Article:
Three individuals involved in the firework display received training in firework displays and safety, said Lynch.
“Mark Ramsey, Travis Barbee and Tony Street went to Nashville for training,” he said. “So, we’ve put some time and effort into making this thing happen. You don’t go out there and just light a fuse. It’s really got to be planned and choreographed safely. I was really impressed with this year’s job. It was a really professional display.”
Barbee said he was proud of the 20-minute display created for the festival.
Although the original Freedom Fest did not include such extreme planning, Lynch said the town has embraced the festival as a tradition.
“It’s a town thing,” he said. “But, actually the origin of this festival was really Mark [Ramsey] and his Sunday school class in his backyard. Later, it was asked that the town sort of pick it up. Mark is pretty much in charge of doing the fireworks. It’s one of his hobbies, I guess you could say.”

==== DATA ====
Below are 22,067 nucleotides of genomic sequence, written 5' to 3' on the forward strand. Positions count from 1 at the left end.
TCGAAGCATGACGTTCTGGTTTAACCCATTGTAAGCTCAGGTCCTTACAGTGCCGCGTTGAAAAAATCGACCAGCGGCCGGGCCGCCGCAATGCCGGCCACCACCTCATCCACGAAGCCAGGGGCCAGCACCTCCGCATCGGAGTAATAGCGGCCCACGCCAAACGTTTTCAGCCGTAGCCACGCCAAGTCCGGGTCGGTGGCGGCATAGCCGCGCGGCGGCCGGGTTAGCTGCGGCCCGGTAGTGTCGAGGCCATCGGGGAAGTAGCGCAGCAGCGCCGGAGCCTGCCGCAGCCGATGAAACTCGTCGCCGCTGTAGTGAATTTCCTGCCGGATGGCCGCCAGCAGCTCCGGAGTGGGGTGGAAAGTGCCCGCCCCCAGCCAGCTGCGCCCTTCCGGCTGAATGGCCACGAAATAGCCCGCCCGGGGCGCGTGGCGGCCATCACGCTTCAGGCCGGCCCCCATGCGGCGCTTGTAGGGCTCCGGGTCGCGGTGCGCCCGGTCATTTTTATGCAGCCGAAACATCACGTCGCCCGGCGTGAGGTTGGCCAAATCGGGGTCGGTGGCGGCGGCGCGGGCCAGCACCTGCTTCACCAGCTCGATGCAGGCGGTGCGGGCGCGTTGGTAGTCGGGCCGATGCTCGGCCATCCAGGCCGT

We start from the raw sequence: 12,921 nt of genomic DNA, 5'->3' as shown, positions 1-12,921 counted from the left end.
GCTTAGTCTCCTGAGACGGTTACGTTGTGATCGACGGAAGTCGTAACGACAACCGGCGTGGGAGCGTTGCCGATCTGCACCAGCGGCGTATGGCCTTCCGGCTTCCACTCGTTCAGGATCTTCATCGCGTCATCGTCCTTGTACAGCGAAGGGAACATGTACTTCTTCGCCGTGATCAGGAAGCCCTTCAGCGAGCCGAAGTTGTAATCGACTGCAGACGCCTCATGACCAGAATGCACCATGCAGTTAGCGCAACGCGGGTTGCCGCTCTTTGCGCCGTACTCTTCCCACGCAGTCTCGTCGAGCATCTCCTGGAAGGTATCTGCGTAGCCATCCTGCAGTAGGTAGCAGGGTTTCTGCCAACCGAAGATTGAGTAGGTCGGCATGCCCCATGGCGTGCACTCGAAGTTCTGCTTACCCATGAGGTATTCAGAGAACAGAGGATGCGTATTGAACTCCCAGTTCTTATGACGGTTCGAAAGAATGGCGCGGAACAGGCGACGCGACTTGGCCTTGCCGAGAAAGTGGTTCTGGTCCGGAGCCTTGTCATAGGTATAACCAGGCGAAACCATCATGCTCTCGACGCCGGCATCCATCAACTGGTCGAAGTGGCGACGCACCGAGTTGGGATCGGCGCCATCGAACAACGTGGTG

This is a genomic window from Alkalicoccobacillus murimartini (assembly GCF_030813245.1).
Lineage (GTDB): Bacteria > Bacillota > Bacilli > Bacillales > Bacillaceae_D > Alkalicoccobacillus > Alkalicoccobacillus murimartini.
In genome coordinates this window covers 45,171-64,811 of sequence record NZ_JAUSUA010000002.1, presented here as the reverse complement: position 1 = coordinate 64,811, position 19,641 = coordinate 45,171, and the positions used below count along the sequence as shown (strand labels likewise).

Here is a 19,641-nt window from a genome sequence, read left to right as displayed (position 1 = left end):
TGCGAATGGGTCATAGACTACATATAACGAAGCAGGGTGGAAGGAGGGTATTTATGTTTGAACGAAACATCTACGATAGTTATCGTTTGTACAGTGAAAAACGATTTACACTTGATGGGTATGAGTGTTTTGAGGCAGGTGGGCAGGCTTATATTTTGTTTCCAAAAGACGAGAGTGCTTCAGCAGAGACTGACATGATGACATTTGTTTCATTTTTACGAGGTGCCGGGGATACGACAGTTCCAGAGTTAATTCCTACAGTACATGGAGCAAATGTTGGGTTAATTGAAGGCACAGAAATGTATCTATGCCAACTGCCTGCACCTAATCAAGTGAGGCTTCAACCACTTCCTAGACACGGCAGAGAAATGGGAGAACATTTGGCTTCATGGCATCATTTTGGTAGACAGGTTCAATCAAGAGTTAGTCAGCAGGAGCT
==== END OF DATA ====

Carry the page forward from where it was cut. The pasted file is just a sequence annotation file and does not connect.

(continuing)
Lynch said he feels like the Freedom Fest celebration helps to unite a patriotic community. “It unites the community,” he said. “The festival gives us a sense of pride for our country and community. It helps the community in several ways. It’s just a few hours of a whole lot of fun and entertainment.”
Barbee said he thinks the celebration is very important to the community because it is consistently patriotic in nature. “I think there is a strong patriotic feeling in this community all the time,” Barbee said. “A lot of people know someone in the service or has been in the service. We’ve got a lot of veterans. It seems that if you watch the news, you become a little more cynical about patriotism, but if you come to a community gathering like this it shows patriotism is still alive.”
Entertainment included: Jim and Mary Fields, who are Elvis and Marilyn Monroe impersonators; The Acoustix; The Rhythm Brewers; and The Shadow Drifters. Hay rides were available for children.
Also, this year proceeds from refreshment sales benefited the town’s Ruritan Club. Lynch said he is already looking forward to next year’s celebration.
“I want to make sure to thank everyone who was involved,” he said. “I hope next year that we can do as good or better.”